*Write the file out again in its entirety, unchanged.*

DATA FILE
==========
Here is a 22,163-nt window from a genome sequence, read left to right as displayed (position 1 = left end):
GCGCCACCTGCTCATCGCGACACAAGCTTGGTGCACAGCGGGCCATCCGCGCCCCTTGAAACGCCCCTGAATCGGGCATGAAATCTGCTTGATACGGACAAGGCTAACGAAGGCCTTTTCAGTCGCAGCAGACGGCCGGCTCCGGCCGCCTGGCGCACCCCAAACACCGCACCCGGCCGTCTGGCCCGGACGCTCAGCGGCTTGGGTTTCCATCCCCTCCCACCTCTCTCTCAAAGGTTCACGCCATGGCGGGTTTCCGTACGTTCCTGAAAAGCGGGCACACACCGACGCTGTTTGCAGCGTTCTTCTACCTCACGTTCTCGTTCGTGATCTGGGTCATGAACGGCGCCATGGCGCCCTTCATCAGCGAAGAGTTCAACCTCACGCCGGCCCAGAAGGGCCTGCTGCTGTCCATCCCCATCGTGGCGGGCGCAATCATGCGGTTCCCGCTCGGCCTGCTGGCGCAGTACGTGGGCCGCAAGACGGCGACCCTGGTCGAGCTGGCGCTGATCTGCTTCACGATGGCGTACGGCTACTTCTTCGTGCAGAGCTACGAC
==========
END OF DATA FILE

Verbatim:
Here is a 22,163-nt window from a genome sequence, read left to right as displayed (position 1 = left end):
GCGCCACCTGCTCATCGCGACACAAGCTTGGTGCACAGCGGGCCATCCGCGCCCCTTGAAACGCCCCTGAATCGGGCATGAAATCTGCTTGATACGGACAAGGCTAACGAAGGCCTTTTCAGTCGCAGCAGACGGCCGGCTCCGGCCGCCTGGCGCACCCCAAACACCGCACCCGGCCGTCTGGCCCGGACGCTCAGCGGCTTGGGTTTCCATCCCCTCCCACCTCTCTCTCAAAGGTTCACGCCATGGCGGGTTTCCGTACGTTCCTGAAAAGCGGGCACACACCGACGCTGTTTGCAGCGTTCTTCTACCTCACGTTCTCGTTCGTGATCTGGGTCATGAACGGCGCCATGGCGCCCTTCATCAGCGAAGAGTTCAACCTCACGCCGGCCCAGAAGGGCCTGCTGCTGTCCATCCCCATCGTGGCGGGCGCAATCATGCGGTTCCCGCTCGGCCTGCTGGCGCAGTACGTGGGCCGCAAGACGGCGACCCTGGTCGAGCTGGCGCTGATCTGCTTCACGATGGCGTACGGCTACTTCTTCGTGCAGAGCTACGAC